Four elements are essential to the creation of an effective counseling program
- Education and Training: Institutional and in units, through mentorship and self-development. The Army must first provide a base line of education to its soldiers to “show what right looks like.” The Noncommissioned Officer Education System (NCOES) has the primary responsibility to educate the NCO Corps on counseling. However, NCOES cannot accomplish this alone. Unit NCO Development Programs can and must conduct training workshops to provide that base of education of what right looks like to our junior leaders.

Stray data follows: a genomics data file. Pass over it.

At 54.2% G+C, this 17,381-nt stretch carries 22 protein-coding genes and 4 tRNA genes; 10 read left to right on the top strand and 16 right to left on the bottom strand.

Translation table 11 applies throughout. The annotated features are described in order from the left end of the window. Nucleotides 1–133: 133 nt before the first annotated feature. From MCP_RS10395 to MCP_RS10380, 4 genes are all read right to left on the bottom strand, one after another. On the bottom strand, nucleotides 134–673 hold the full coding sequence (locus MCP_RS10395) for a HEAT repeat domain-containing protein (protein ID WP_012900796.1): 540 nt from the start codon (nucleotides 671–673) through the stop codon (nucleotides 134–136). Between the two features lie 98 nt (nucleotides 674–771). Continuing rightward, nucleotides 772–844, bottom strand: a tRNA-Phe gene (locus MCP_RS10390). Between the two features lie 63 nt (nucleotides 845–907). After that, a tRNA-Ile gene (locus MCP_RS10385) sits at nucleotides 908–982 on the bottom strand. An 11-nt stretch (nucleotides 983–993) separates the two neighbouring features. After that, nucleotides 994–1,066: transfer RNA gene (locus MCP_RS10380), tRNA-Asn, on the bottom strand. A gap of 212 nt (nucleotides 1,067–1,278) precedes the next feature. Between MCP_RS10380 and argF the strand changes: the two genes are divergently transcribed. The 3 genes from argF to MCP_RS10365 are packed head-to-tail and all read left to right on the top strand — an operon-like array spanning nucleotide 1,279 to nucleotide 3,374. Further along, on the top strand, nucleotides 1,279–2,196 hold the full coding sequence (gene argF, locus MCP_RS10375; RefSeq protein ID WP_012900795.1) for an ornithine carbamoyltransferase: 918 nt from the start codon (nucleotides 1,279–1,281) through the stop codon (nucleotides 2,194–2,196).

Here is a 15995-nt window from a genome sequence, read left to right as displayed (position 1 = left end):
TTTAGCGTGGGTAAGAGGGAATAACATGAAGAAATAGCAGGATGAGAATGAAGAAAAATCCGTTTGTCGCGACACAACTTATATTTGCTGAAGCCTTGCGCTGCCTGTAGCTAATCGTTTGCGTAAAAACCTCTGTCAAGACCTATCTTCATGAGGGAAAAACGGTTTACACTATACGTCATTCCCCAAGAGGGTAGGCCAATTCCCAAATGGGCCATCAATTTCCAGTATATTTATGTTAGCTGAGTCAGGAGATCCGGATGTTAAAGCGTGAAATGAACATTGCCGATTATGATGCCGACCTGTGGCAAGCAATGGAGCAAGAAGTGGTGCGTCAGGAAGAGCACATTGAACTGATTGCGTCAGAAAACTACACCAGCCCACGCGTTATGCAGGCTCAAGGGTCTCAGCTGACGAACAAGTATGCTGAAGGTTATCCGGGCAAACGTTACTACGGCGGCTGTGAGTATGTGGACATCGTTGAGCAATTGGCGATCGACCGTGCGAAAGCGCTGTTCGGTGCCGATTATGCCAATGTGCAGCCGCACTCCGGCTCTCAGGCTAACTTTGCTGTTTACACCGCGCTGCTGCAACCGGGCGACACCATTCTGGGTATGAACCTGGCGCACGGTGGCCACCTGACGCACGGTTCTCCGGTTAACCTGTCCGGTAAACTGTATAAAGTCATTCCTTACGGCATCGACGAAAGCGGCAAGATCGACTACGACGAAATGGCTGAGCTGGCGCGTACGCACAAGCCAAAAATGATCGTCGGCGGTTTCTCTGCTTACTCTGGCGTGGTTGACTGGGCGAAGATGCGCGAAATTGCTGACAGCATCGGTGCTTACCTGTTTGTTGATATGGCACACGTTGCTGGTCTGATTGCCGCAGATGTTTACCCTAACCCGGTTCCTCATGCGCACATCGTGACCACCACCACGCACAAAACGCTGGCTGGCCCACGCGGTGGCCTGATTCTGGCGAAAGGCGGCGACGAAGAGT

- Experience: Learn by doing coupled with guidance from more senior leaders. After initial education and training, all leaders must put their skills to use. NCOs must practice counseling while at the same time receiving guidance and mentoring on how to improve counseling techniques.
- Continued support from both the Army and leaders: FM 22-100, Appendix B and C and leaders (through spot checks and random monitoring of counseling sessions) provide the necessary support and critiques that will improve a young leader’s counseling skills.
- Enforcement: Once NCOs have the tools (both education and support) necessary for quality counseling, leaders must hold them accountable to ensure acceptable counseling standards for both frequency and content. This is accomplished through some type of compliance program on unit inspections.